Ten years ago today, an explosion heard round the world started me on a journey. I recall vividly sitting peacefully in Coach Irby's Economics class, peacefully ignoring everyone including the teacher, doing my homework with my headphones in, when the atmosphere of the entire school suddenly changed. The televisions came on and showed us the buildings, the airplane strike, and the smoke and death.

Years before, my mother had spent some time in Israel and had had some bad experiences with Arabs, and she had passed these experiences on to me in stories. The attack on September 11 crystallized my latent fear, spite, and anger into terror, hatred, and rage. I wanted revenge, divine punishment, for the whole Middle East to hurt.

Over time these emotions dimmed and I forgot many of my feelings--until 2006. That year, after my graduation from university, my mother and I traveled to Southeast Asia and ended up in Thailand for a couple of days. In the hotel in Bangkok I saw a covered woman for the first time. I was fascinated by the mystery, by the flowing garments, by that seemingly impenetrable wall of clothing. Standing in an elevator with two of these ladies, I finally struck up a conversation. I found that they were really friendly and gracious, and I found that they had come to Thailand for medical treatment. They used to go to America, but they had stopped because they were afraid: Americans hated them.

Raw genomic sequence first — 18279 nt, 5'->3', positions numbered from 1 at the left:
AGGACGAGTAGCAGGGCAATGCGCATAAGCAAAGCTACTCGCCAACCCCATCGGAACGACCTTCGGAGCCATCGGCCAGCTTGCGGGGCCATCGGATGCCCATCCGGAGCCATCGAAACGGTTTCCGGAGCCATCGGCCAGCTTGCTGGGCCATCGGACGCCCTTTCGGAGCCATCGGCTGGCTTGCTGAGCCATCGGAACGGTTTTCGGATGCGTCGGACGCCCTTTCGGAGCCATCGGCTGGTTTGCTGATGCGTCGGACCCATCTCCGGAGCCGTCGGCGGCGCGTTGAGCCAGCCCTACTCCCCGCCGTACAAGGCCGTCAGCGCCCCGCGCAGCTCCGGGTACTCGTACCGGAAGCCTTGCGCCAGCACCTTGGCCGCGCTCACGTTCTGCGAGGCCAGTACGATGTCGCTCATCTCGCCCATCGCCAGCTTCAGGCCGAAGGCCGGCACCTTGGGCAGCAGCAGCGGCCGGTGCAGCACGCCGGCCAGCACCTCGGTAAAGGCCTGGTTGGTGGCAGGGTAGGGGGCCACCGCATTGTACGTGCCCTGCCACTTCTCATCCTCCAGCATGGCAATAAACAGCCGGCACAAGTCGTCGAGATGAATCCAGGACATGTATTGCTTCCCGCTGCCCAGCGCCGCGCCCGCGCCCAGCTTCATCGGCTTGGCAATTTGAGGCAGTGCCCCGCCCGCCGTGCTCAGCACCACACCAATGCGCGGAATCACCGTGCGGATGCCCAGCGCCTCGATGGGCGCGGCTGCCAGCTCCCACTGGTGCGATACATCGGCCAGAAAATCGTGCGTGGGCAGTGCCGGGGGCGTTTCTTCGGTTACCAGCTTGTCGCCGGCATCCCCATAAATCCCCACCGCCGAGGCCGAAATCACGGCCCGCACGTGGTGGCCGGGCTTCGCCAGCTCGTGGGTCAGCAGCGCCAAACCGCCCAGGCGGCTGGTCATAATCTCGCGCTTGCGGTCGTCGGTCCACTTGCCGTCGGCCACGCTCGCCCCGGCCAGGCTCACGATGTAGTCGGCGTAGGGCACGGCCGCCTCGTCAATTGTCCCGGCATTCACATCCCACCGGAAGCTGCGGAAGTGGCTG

Their story broke my heart. I was one of those Americans, until that moment. I realized that I had held on to anger and unforgiveness, and that we as a nation, and we as Christians, had failed to forgive. That one elevator conversation changed where I am today, who I am, and what I am doing. God used someone I would have assumed was an enemy to reveal my own black and bitter heart.

I'm sharing this because, ten years later, we're still trying to sort out our emotions about what happened on September 11, 2001. I hope that someone reads this and perhaps recognizes that their anger and hurt yet remain right under the surface and brings that hurt to God. September 11 still hurts me on some level. I know that the motivations behind the attacks are still alive in the hearts of many today. But I can't live there. Jesus has called us to forgive as we are forgiven, to love those who hurt us. I invite you who read this to forgive, to be willing to assume the hurt and maintain a vulnerable heart toward people whom God loves and whom Christ died to redeem.

The LORD bless you and keep you; the LORD make His face shine upon you, and be gracious to you; the LORD lift up His countenance upon you, and give you peace.

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